Lavas, Quartzite– Conglomerate (Dhanjori Group) ca. 2.3 - 2.4 Ga
Pelitic and arenaceousmetasediments with mafic sills (Singhbhum Group)  
Singhbhum Granite Phase III (SBG B) ca. 3.1 Ga
Epidiorites (intrusives) Iron Ore Group (IOG, volcano sediments -
Singhbhum Granite Phase I and II (SBG A), NilgiriGranite, Bonai Granite ca. 3.3 Ga

Table 1: Simplified chronostratigraphic succession for the singhbhum craton, eastern india [1,4].


Figure 1: Geological map of the Chaibasa-Noamundi basin [5].

The main basin of Chaibasa-Noamundi extends for about 60 km length with an average width of 10-12 km from Noamundi (85°28’– 22°09’) in the south to Chaibasa (85°48’–22°33’) in the north. The strike of basin is in NNW-SSE direction and low westerly dip of 5 to 10°. The metasedimentary rocks comprising of basal conglomerate, sandstone, limestone and phyllitic shale lie unconformably over the Singhbhum granite in the east and partly over, folded and thrust-faulted, Iron-Ore Group to the west [3]. The sediments have undergone gentle tectonic deformation and very low grade metamorphism [3].

Lithological succession

The major lithounits of Chaibasa-Noamundi basin are Kolhan shale, Kolhan calcareous shale/limestone, Kolhan sandstone, Kolhan conglomerate. The Kolhan Sandstone overlies the granitoids basement with an erosional unconformity often strewn with thin layers and lenses of conglomerates [4]. In all these exposures the minimum thickness attained is 4.57 m while maximum goes upto 7.62 to 9.14 m. The planebedded sandstones are interbedded with minor thin beds and lenses of conglomerates, pebbly sandstones with thin and impersistent layers of shale [3]. The sandstone shows development of antidune/wavy lamination and planar cross stratification. The stratigraphy of chaibasa- Noamundi basin shows very thin sandstone overlain by thick shale deposit represents an asymmetry in vertical basin-fill architecture [4]. The Kolhan Limestone is an impersistent horizon. It is best developed towards SW of Chaibasa, near village Rajanka and Kondoa and N and NW of Jagannathpur.

Six lithofacies has been identified after grouping of lithounits together based on their gross lithologies, primary sedimentary structures, and paleocurrent patterns [5-7]. The architectural elements used in the present study are the sedimentary structures, textures, fabrics of the lithofacies, stratal characteristics and geometrical relationships [8]. The six lithofacies are (a) granular lag facies (GLA), (b) granular sandstone facies (GSD), (c) sheet sandstone facies (SSD), (d) plane laminated sandstone facies (PLSD), (e) rippled sandstone facies (RSD), and (f) thin laminated siltstone-sandstone facies (TLSD) [6,7].

Six lithofacies have been recorded and are described individually as,

1) Granular Lag Facies (GLA): This facies is characterized by the occurrence of laterally impersistent, massive, ungraded and fine matrix supported conglomerate. These conglomerates are mostly immature to sub-mature, and quite similar to the overlying sandstone (Figure 2A).


Figure 2: (A) Polymict conglomerate granules of jasper, white chert, sandstone, banded hematite jasper (BHJ),quartzite fragments, volcanic and granitic rock fragments embedded in sandy-silty matrix (GLA facies). Scale: 45 cm. Location: Deo river section, Jagannathpur. (B) Pebbly sandstone at Matgamburu (GSD facies) Note: outcrop thickness- 50 cm. (C) Sandstone with sheet like morphology showing occurrence of planar cross stratification (SSD facies). Location: Matgamburu, Scale- 15 cm. (D) Herringbone cross bedding at section, Scale; Pen, 12 cm. (E) Rippled sandstone (RSD facies) with asymmetrical Bistampur, Scale: 12 cm. (F) Thinly laminated sandstone at Matgamburu, Scale: 12 cm.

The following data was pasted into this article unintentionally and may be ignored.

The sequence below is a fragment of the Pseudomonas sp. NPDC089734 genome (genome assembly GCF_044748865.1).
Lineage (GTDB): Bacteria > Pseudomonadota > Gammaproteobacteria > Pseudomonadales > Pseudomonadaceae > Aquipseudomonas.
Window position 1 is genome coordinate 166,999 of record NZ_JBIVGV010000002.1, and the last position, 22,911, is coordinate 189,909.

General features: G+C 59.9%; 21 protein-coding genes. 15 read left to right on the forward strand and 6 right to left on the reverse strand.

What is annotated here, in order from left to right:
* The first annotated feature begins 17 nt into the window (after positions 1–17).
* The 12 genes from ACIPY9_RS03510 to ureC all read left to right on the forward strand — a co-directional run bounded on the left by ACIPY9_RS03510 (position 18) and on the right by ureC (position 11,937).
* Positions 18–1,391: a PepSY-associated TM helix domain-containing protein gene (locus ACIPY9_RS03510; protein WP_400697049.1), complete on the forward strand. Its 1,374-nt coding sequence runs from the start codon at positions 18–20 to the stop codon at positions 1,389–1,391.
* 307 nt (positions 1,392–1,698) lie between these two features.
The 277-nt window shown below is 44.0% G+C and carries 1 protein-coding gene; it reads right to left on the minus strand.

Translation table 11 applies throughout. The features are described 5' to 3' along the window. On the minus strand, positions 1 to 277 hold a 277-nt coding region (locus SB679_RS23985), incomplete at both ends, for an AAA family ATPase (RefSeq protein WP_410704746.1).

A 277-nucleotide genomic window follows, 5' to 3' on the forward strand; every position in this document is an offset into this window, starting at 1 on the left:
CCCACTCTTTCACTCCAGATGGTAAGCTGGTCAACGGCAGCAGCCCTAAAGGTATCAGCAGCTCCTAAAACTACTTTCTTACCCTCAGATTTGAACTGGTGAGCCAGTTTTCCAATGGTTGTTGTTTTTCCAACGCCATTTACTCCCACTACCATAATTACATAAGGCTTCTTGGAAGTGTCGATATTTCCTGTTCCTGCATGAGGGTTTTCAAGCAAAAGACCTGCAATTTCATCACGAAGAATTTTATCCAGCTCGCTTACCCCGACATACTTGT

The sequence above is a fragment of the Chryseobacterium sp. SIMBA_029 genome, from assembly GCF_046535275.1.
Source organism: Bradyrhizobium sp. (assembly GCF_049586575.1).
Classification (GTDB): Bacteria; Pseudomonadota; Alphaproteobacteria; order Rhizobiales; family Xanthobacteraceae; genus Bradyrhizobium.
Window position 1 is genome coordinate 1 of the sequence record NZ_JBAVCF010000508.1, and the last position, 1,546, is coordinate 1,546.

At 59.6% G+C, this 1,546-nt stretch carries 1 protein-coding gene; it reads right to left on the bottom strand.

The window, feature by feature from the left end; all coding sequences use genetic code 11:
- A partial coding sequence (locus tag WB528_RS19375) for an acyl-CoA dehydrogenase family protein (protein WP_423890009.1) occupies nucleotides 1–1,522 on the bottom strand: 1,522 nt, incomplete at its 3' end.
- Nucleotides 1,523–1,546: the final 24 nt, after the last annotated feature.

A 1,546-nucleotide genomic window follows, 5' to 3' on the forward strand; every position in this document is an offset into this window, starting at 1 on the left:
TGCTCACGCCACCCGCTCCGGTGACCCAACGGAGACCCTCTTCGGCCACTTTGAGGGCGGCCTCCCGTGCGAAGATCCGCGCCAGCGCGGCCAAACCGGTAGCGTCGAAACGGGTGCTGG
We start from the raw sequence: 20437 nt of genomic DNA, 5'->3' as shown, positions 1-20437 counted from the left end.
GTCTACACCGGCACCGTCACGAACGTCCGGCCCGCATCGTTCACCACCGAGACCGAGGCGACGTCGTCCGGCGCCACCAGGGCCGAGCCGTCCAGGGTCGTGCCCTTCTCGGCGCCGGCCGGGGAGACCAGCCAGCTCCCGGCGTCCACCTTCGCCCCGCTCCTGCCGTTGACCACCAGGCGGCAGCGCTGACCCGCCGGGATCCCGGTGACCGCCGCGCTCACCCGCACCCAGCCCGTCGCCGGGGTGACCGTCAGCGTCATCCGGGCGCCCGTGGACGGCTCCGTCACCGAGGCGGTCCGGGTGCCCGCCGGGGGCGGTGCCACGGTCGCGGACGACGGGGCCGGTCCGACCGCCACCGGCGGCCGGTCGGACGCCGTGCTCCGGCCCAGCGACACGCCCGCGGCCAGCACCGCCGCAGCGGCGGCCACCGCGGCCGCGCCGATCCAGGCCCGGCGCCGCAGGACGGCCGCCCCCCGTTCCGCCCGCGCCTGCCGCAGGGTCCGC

2) Granular sandstone facies (GSD): This facies is characterized by moderately to well sorted, moderate clast/matrix ratio. Planar cross-stratification is more commonly found in compare to trough cross- stratification (Figure 2B).

3) Sheet sandstone facies (SSD): The SSD facies is defined by sheets of subarkose-sublithic arenite-quartz arenite, sometimes intercalated with thin laminated siltstone (Figure 2C).

4) Plane laminated sandstone facies (PLSD): The PLSD facies is defined by thick amalgamated well sorted subarkose- sublithic arenite-quartz arenite, with a moderate - high grain: matrix ratio. The sandstone is medium to fine grained. The prominent structures are planar cross bedding, wavy lamination, and washed out/flat top ripples, herringbone cross-bedding and antidunes (Figure 2D).

5) Rippled sandstone facies: This facies is defined by predominance of packages of rippled sandstone with prolific development of both symmetrical and asymmetrical ripples (Figure 2E).

6) Thin laminated sandstone facies: This facies is defined by the rhythmic alternation of sandstone and shale units (Figure 2F), in which sandy layers are thicker than shale layers.

Markov Chain and Entropy Analysis Method

The cyclic sedimentation is wide concept and has application in a wide variety of sedimentary environment [9]. Cyclicity in a sedimentary succession is defined as a series of lithologic units or lithofacies repeated through a succession in a cyclic or rhythmic pattern to some extent. Two types of observable cyclicity may be noteworthy: one in which there exist an order of sequence only; and another in which there is a certain order of repetition along the vertical scale of the sedimentary succession. Which type of cyclicity is to be considered is determined from the geological problem [10]. In this study each “bed” provides a logical unit, therefore, examining cyclicity of a sequence is appropriate, hence it safer to ignore thickness [11].